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The Wreck of the William Brown: A True Tale of Overcrowded Lifeboats and Murder at Sea

by Tom Koch

Tom Koch must be a busy man. He’s a professor of both geography and gerontology, a bioethics consultant for the Hospital for Sick Children, a journalist and media critic, a martial arts expert, and a certified bicycling instructor. He’s also a prolific author who’s published books on all of the above subjects. Now he’s added historian to the list with this gripping tale of a 19th-century shipwreck that should have been, but wasn’t, a catalyst for major shipping reform.

In the spring of 1841, the William Brown, a boat packed with immigrants bound for the New World, sped into the freezing North Atlantic with maximum speed and minimum precaution. It struck an iceberg, kept going, struck a second berg, and sank. Naturally, the ship’s two lifeboats didn’t hold everybody, and only the crew and a few passengers escaped. It only got worse: sailors in one of the boats, afraid of overloading, forced some 17 passengers to walk the plank. When the boat was rescued shortly afterwards, there was an immediate controversy. Had the sailors committed murder or acted reasonably in a desperate situation?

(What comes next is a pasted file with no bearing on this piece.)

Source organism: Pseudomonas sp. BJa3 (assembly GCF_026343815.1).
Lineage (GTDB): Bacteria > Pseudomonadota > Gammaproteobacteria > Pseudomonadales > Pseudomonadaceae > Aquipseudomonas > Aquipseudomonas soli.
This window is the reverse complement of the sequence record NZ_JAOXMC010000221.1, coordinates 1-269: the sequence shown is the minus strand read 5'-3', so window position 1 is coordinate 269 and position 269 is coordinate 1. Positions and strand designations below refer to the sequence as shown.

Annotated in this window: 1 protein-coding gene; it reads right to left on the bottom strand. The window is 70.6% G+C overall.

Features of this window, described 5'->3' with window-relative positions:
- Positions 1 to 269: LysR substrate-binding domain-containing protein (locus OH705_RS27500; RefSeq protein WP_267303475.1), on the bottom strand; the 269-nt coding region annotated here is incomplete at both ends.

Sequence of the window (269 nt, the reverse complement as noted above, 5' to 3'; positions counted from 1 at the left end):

Koch writes an engaging version of the sinking while giving us a sense of the awful conditions on board the “floating coffins” of the day. He’s even better when he dons his media critic hat to tackle the newspaper-fuelled controversy over the William Brown, skillfully revealing the political story behind the story. Shipping Europe’s poor and unwanted to the New World was big business at the time, and nobody in power wanted costly regulations to eat into the profits. Consequently, the shipwreck was cleverly spun as an isolated fluke, rather than a result of routine recklessness.

The Wreck of the William Brown is ultimately a smart parable about the myths of capitalism: we claim that life is sacred, but more often we put profit first. And if you think that’s untrue today, try taking a rush-hour drive on Highway 401 near Toronto some time.